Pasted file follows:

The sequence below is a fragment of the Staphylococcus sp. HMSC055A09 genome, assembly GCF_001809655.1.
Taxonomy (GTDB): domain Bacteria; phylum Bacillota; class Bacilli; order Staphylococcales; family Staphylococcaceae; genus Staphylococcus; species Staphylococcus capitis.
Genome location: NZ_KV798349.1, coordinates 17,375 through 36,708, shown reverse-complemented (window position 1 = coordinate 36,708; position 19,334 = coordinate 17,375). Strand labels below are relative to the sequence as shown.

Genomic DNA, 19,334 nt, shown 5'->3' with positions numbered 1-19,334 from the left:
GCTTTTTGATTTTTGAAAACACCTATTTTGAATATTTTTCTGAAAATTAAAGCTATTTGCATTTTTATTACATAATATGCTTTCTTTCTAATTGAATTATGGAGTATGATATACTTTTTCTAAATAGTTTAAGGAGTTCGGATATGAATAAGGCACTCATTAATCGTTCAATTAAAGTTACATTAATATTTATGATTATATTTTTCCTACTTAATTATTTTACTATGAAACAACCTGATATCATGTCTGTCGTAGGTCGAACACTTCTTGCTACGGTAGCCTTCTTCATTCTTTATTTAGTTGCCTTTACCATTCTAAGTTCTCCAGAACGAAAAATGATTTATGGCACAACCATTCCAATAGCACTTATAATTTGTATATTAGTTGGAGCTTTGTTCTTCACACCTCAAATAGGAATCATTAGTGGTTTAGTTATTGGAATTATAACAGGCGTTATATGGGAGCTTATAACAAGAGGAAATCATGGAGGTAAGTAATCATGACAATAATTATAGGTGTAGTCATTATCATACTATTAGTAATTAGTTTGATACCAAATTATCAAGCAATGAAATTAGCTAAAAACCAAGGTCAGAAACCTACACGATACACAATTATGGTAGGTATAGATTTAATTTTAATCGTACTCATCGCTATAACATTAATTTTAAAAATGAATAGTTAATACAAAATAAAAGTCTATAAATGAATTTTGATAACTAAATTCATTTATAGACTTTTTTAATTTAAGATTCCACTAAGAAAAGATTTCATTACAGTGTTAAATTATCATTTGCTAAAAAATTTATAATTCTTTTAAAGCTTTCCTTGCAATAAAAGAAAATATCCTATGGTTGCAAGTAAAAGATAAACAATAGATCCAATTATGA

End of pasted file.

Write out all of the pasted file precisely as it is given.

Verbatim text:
The sequence below is a fragment of the Staphylococcus sp. HMSC055A09 genome, assembly GCF_001809655.1.
Taxonomy (GTDB): domain Bacteria; phylum Bacillota; class Bacilli; order Staphylococcales; family Staphylococcaceae; genus Staphylococcus; species Staphylococcus capitis.
Genome location: NZ_KV798349.1, coordinates 17,375 through 36,708, shown reverse-complemented (window position 1 = coordinate 36,708; position 19,334 = coordinate 17,375). Strand labels below are relative to the sequence as shown.

Genomic DNA, 19,334 nt, shown 5'->3' with positions numbered 1-19,334 from the left:
GCTTTTTGATTTTTGAAAACACCTATTTTGAATATTTTTCTGAAAATTAAAGCTATTTGCATTTTTATTACATAATATGCTTTCTTTCTAATTGAATTATGGAGTATGATATACTTTTTCTAAATAGTTTAAGGAGTTCGGATATGAATAAGGCACTCATTAATCGTTCAATTAAAGTTACATTAATATTTATGATTATATTTTTCCTACTTAATTATTTTACTATGAAACAACCTGATATCATGTCTGTCGTAGGTCGAACACTTCTTGCTACGGTAGCCTTCTTCATTCTTTATTTAGTTGCCTTTACCATTCTAAGTTCTCCAGAACGAAAAATGATTTATGGCACAACCATTCCAATAGCACTTATAATTTGTATATTAGTTGGAGCTTTGTTCTTCACACCTCAAATAGGAATCATTAGTGGTTTAGTTATTGGAATTATAACAGGCGTTATATGGGAGCTTATAACAAGAGGAAATCATGGAGGTAAGTAATCATGACAATAATTATAGGTGTAGTCATTATCATACTATTAGTAATTAGTTTGATACCAAATTATCAAGCAATGAAATTAGCTAAAAACCAAGGTCAGAAACCTACACGATACACAATTATGGTAGGTATAGATTTAATTTTAATCGTACTCATCGCTATAACATTAATTTTAAAAATGAATAGTTAATACAAAATAAAAGTCTATAAATGAATTTTGATAACTAAATTCATTTATAGACTTTTTTAATTTAAGATTCCACTAAGAAAAGATTTCATTACAGTGTTAAATTATCATTTGCTAAAAAATTTATAATTCTTTTAAAGCTTTCCTTGCAATAAAAGAAAATATCCTATGGTTGCAAGTAAAAGATAAACAATAGATCCAATTATGA